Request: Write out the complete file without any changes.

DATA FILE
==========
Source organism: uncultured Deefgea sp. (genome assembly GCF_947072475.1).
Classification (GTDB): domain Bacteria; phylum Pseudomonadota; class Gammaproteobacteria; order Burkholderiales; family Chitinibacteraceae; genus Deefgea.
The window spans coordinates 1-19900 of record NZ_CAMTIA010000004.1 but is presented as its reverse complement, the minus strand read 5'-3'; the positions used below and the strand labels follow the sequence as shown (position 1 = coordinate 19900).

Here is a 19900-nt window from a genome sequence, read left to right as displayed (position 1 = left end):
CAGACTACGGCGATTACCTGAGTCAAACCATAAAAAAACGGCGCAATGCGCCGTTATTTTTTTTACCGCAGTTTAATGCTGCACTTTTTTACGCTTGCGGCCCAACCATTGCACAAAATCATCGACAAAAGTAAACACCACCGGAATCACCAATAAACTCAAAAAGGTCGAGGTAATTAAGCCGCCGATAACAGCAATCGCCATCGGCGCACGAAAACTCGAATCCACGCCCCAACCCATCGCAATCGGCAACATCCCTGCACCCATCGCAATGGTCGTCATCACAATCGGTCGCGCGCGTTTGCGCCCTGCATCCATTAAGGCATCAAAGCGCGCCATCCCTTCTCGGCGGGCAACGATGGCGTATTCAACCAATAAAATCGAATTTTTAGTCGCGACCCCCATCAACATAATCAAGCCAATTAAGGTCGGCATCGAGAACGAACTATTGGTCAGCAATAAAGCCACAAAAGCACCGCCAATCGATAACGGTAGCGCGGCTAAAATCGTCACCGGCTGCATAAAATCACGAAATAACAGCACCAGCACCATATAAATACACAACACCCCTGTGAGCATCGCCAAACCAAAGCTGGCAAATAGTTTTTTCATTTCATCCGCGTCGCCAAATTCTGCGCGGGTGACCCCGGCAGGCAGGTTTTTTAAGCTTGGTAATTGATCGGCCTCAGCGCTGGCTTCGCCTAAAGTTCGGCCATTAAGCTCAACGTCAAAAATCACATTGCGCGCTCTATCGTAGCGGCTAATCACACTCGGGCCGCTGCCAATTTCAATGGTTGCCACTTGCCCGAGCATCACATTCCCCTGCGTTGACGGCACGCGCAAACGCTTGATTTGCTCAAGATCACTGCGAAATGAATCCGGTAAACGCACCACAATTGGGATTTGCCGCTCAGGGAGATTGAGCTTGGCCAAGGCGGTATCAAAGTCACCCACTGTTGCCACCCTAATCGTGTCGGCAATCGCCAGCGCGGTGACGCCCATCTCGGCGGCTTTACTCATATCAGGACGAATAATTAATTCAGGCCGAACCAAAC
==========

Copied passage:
Source organism: uncultured Deefgea sp. (genome assembly GCF_947072475.1).
Classification (GTDB): domain Bacteria; phylum Pseudomonadota; class Gammaproteobacteria; order Burkholderiales; family Chitinibacteraceae; genus Deefgea.
The window spans coordinates 1-19900 of record NZ_CAMTIA010000004.1 but is presented as its reverse complement, the minus strand read 5'-3'; the positions used below and the strand labels follow the sequence as shown (position 1 = coordinate 19900).

Here is a 19900-nt window from a genome sequence, read left to right as displayed (position 1 = left end):
CAGACTACGGCGATTACCTGAGTCAAACCATAAAAAAACGGCGCAATGCGCCGTTATTTTTTTTACCGCAGTTTAATGCTGCACTTTTTTACGCTTGCGGCCCAACCATTGCACAAAATCATCGACAAAAGTAAACACCACCGGAATCACCAATAAACTCAAAAAGGTCGAGGTAATTAAGCCGCCGATAACAGCAATCGCCATCGGCGCACGAAAACTCGAATCCACGCCCCAACCCATCGCAATCGGCAACATCCCTGCACCCATCGCAATGGTCGTCATCACAATCGGTCGCGCGCGTTTGCGCCCTGCATCCATTAAGGCATCAAAGCGCGCCATCCCTTCTCGGCGGGCAACGATGGCGTATTCAACCAATAAAATCGAATTTTTAGTCGCGACCCCCATCAACATAATCAAGCCAATTAAGGTCGGCATCGAGAACGAACTATTGGTCAGCAATAAAGCCACAAAAGCACCGCCAATCGATAACGGTAGCGCGGCTAAAATCGTCACCGGCTGCATAAAATCACGAAATAACAGCACCAGCACCATATAAATACACAACACCCCTGTGAGCATCGCCAAACCAAAGCTGGCAAATAGTTTTTTCATTTCATCCGCGTCGCCAAATTCTGCGCGGGTGACCCCGGCAGGCAGGTTTTTTAAGCTTGGTAATTGATCGGCCTCAGCGCTGGCTTCGCCTAAAGTTCGGCCATTAAGCTCAACGTCAAAAATCACATTGCGCGCTCTATCGTAGCGGCTAATCACACTCGGGCCGCTGCCAATTTCAATGGTTGCCACTTGCCCGAGCATCACATTCCCCTGCGTTGACGGCACGCGCAAACGCTTGATTTGCTCAAGATCACTGCGAAATGAATCCGGTAAACGCACCACAATTGGGATTTGCCGCTCAGGGAGATTGAGCTTGGCCAAGGCGGTATCAAAGTCACCCACTGTTGCCACCCTAATCGTGTCGGCAATCGCCAGCGCGGTGACGCCCATCTCGGCGGCTTTACTCATATCAGGACGAATAATTAATTCAGGCCGAACCAAAC